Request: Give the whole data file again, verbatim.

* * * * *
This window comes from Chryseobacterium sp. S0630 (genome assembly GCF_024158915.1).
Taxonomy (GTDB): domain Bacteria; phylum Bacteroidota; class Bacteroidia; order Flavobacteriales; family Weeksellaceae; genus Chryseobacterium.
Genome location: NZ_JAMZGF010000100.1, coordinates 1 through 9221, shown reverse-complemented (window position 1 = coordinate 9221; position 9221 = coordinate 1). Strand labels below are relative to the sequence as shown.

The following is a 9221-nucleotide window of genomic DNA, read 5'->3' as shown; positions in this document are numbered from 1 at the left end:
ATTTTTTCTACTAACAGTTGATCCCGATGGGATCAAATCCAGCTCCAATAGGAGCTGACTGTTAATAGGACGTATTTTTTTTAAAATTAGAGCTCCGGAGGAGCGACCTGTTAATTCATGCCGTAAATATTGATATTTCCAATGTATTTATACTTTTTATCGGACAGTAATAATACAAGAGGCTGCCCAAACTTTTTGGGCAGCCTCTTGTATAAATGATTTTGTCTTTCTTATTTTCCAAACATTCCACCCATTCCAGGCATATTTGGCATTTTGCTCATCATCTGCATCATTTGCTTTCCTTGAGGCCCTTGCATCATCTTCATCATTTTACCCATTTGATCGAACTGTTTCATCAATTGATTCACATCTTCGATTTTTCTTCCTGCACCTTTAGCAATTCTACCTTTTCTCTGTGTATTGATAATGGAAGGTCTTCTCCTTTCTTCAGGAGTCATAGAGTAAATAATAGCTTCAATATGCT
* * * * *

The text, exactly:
This window comes from Chryseobacterium sp. S0630 (genome assembly GCF_024158915.1).
Taxonomy (GTDB): domain Bacteria; phylum Bacteroidota; class Bacteroidia; order Flavobacteriales; family Weeksellaceae; genus Chryseobacterium.
Genome location: NZ_JAMZGF010000100.1, coordinates 1 through 9221, shown reverse-complemented (window position 1 = coordinate 9221; position 9221 = coordinate 1). Strand labels below are relative to the sequence as shown.

The following is a 9221-nucleotide window of genomic DNA, read 5'->3' as shown; positions in this document are numbered from 1 at the left end:
ATTTTTTCTACTAACAGTTGATCCCGATGGGATCAAATCCAGCTCCAATAGGAGCTGACTGTTAATAGGACGTATTTTTTTTAAAATTAGAGCTCCGGAGGAGCGACCTGTTAATTCATGCCGTAAATATTGATATTTCCAATGTATTTATACTTTTTATCGGACAGTAATAATACAAGAGGCTGCCCAAACTTTTTGGGCAGCCTCTTGTATAAATGATTTTGTCTTTCTTATTTTCCAAACATTCCACCCATTCCAGGCATATTTGGCATTTTGCTCATCATCTGCATCATTTGCTTTCCTTGAGGCCCTTGCATCATCTTCATCATTTTACCCATTTGATCGAACTGTTTCATCAATTGATTCACATCTTCGATTTTTCTTCCTGCACCTTTAGCAATTCTACCTTTTCTCTGTGTATTGATAATGGAAGGTCTTCTCCTTTCTTCAGGAGTCATAGAGTAAATAATAGCTTCAATATGCT